Discover the Past in Fredericksburg Branch's Virginiana Room
“The CRRL is very happy to offer to the community a more spacious and attractive local genealogy room, complete with historical records, beautiful, museum-quality historical wall panels, an attractive work space and free computers and databases for research. Please stop by any time we are open!"
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Home to sprawling plantations, the even more sprawling Fort A.P. Hill, and historic sites such as assassin John Wilkes Booth’s death place and explorer William Clark’s birthplace, Caroline County is an archetypal rural Virginia county, far closer in spirit to the somnolent Clayton County from Margaret Mitchell’s Gone With the Wind than the avant-garde art and literature communities of cities like New York and Madrid. But for several months back in 1940 and 1941, Bowling Green, Caroline County’s seat, was the unlikely home to artist Salvador Dalí and authors Henry Miller and Anaïs Nin.
When Glory came out in 1989, movie audiences were excited to see a relatively unknown side of the Civil War that highlighted the sacrifices of the Massachusetts 54th, a “colored” volunteer regiment. Gripping as the story that unfolded on the screen was, there was much more to it, of course. In real life, other people’s stories became part of the regiment’s history as the Civil War gripped the nation.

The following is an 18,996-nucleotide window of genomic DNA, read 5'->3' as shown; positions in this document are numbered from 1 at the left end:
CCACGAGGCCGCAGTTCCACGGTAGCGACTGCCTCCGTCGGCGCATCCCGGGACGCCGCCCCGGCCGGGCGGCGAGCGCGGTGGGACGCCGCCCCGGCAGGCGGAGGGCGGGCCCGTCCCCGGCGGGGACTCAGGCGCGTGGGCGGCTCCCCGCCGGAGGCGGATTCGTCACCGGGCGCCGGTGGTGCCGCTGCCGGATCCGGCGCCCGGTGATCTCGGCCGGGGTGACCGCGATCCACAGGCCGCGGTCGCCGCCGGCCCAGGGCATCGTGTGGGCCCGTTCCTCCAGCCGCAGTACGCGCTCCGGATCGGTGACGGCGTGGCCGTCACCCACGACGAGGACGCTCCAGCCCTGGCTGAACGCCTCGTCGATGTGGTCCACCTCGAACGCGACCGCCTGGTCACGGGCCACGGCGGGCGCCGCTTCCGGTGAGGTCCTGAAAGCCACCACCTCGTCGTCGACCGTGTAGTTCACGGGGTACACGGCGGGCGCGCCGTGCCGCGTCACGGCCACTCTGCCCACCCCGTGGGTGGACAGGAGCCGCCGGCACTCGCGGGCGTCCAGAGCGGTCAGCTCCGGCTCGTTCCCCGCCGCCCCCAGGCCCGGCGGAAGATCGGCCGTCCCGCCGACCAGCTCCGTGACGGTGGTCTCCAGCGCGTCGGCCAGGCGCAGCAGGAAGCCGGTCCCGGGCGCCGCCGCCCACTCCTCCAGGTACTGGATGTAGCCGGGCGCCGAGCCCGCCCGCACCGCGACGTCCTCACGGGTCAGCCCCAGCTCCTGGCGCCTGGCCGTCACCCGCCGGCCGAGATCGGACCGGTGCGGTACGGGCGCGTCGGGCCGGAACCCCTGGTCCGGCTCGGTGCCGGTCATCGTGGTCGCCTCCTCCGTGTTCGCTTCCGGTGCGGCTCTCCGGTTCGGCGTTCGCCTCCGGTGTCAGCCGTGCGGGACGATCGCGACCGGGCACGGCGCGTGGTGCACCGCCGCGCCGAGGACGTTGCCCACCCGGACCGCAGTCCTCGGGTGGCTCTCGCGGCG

John Mercer Langston, along with Frederick Douglass, acted as a recruiter for the 54th. As an abolitionist and orator, he was an excellent choice, and this task was just one of Langston’s civic accomplishments. Although he had spent most of his life in a free state, John was familiar with plantation life. His father had been a white plantation owner in Louisa County, Virginia—not far from Spotsylvania. His mother had been his father’s slave. But his parents’ story was not a common one for the era. His father freed his mother, and, although they were not allowed to marry for legal reasons, they lived together as man and wife for the rest of their days, their children considered to be freeborn.
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Two armies faced each other in winter camps across the Rappahannock River. The fighting in December had gone very badly for the Union as they tried to take the Confederate position at Marye’s Heights. Friends and sometimes family had been killed, and the Southern town of Fredericksburg was largely left in ruins.
For months, these two enemy armies went about their business on opposite sides of the river. During those long days and nights, they weren’t firing cannons anymore, but they were sending out volleys of music to lift their soldiers’ spirits. Each side had its patriotic songs. Often they had the same tune but different words, and each side would sing and cheer their own bands.
On those winter nights, they might close with a special tune. One that everyone sang the same words to: “Home, Sweet Home.”